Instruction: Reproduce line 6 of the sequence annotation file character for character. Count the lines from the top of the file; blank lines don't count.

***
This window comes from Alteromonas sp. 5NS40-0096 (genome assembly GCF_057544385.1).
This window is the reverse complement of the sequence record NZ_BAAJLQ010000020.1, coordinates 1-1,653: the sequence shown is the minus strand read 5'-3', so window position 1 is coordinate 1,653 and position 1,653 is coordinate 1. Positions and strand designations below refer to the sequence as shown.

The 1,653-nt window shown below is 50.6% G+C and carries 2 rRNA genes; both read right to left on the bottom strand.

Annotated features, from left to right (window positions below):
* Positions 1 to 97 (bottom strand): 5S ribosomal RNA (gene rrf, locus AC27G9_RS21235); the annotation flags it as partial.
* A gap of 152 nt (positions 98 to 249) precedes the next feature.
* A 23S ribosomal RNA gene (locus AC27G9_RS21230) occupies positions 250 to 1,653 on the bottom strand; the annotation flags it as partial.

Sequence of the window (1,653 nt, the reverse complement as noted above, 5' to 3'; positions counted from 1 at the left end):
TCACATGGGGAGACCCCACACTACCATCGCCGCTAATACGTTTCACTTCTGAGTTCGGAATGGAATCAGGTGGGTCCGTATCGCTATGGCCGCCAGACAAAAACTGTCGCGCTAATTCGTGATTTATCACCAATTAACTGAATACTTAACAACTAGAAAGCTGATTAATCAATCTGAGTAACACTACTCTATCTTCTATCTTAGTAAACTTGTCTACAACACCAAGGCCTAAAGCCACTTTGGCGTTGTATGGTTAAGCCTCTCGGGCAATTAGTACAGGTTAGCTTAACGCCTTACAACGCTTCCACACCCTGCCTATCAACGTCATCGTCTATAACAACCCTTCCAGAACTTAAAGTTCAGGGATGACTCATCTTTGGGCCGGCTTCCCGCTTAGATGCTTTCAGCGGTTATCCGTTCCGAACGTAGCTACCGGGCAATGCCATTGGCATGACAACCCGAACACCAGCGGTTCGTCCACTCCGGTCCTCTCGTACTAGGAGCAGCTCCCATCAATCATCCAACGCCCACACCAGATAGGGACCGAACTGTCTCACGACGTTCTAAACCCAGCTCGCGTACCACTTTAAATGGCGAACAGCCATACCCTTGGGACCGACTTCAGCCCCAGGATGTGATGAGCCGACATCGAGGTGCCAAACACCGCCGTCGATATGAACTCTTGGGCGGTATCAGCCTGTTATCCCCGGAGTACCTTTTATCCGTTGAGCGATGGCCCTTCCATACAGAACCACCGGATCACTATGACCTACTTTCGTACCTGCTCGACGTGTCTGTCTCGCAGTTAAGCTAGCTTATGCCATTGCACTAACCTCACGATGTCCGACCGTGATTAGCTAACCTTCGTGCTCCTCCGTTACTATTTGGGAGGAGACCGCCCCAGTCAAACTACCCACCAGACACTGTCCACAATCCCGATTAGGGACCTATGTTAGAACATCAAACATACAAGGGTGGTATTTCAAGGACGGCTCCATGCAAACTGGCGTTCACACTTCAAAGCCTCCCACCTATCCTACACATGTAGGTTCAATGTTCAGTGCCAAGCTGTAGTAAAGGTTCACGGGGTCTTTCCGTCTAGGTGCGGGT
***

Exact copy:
* A gap of 152 nt (positions 98 to 249) precedes the next feature.